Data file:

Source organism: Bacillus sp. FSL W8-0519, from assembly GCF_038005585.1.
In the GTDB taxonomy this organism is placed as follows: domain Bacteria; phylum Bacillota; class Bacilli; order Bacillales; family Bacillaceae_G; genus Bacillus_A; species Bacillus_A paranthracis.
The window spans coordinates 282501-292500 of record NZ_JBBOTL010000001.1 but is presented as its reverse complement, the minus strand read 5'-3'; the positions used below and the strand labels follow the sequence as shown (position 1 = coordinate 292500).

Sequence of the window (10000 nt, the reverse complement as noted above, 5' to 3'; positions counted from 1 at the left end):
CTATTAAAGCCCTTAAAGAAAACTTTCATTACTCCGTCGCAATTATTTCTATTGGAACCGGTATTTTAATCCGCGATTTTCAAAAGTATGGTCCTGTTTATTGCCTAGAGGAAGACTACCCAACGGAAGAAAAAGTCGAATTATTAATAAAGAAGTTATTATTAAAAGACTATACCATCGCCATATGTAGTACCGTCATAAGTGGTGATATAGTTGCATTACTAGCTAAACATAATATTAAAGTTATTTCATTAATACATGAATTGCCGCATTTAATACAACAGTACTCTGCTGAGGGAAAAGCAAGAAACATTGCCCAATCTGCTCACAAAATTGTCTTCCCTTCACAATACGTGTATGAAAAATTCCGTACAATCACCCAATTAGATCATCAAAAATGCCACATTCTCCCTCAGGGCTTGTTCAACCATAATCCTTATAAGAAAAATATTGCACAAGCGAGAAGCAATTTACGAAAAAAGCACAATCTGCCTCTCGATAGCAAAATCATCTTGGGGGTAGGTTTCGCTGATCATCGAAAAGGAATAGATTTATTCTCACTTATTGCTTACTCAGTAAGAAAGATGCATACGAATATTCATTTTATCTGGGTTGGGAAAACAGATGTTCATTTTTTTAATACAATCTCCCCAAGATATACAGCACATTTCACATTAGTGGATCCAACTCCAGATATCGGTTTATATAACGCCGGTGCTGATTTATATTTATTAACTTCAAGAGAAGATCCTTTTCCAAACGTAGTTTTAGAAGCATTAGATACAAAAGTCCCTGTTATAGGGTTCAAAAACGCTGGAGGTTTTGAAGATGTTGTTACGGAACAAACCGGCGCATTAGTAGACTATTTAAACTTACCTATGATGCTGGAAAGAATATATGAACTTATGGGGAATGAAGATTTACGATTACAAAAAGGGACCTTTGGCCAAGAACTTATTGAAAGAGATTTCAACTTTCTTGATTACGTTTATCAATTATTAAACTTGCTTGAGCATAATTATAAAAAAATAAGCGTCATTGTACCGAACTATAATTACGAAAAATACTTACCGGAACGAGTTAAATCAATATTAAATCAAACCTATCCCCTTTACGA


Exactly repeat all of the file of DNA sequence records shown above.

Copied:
Source organism: Bacillus sp. FSL W8-0519, from assembly GCF_038005585.1.
In the GTDB taxonomy this organism is placed as follows: domain Bacteria; phylum Bacillota; class Bacilli; order Bacillales; family Bacillaceae_G; genus Bacillus_A; species Bacillus_A paranthracis.
The window spans coordinates 282501-292500 of record NZ_JBBOTL010000001.1 but is presented as its reverse complement, the minus strand read 5'-3'; the positions used below and the strand labels follow the sequence as shown (position 1 = coordinate 292500).

Sequence of the window (10000 nt, the reverse complement as noted above, 5' to 3'; positions counted from 1 at the left end):
CTATTAAAGCCCTTAAAGAAAACTTTCATTACTCCGTCGCAATTATTTCTATTGGAACCGGTATTTTAATCCGCGATTTTCAAAAGTATGGTCCTGTTTATTGCCTAGAGGAAGACTACCCAACGGAAGAAAAAGTCGAATTATTAATAAAGAAGTTATTATTAAAAGACTATACCATCGCCATATGTAGTACCGTCATAAGTGGTGATATAGTTGCATTACTAGCTAAACATAATATTAAAGTTATTTCATTAATACATGAATTGCCGCATTTAATACAACAGTACTCTGCTGAGGGAAAAGCAAGAAACATTGCCCAATCTGCTCACAAAATTGTCTTCCCTTCACAATACGTGTATGAAAAATTCCGTACAATCACCCAATTAGATCATCAAAAATGCCACATTCTCCCTCAGGGCTTGTTCAACCATAATCCTTATAAGAAAAATATTGCACAAGCGAGAAGCAATTTACGAAAAAAGCACAATCTGCCTCTCGATAGCAAAATCATCTTGGGGGTAGGTTTCGCTGATCATCGAAAAGGAATAGATTTATTCTCACTTATTGCTTACTCAGTAAGAAAGATGCATACGAATATTCATTTTATCTGGGTTGGGAAAACAGATGTTCATTTTTTTAATACAATCTCCCCAAGATATACAGCACATTTCACATTAGTGGATCCAACTCCAGATATCGGTTTATATAACGCCGGTGCTGATTTATATTTATTAACTTCAAGAGAAGATCCTTTTCCAAACGTAGTTTTAGAAGCATTAGATACAAAAGTCCCTGTTATAGGGTTCAAAAACGCTGGAGGTTTTGAAGATGTTGTTACGGAACAAACCGGCGCATTAGTAGACTATTTAAACTTACCTATGATGCTGGAAAGAATATATGAACTTATGGGGAATGAAGATTTACGATTACAAAAAGGGACCTTTGGCCAAGAACTTATTGAAAGAGATTTCAACTTTCTTGATTACGTTTATCAATTATTAAACTTGCTTGAGCATAATTATAAAAAAATAAGCGTCATTGTACCGAACTATAATTACGAAAAATACTTACCGGAACGAGTTAAATCAATATTAAATCAAACCTATCCCCTTTACGA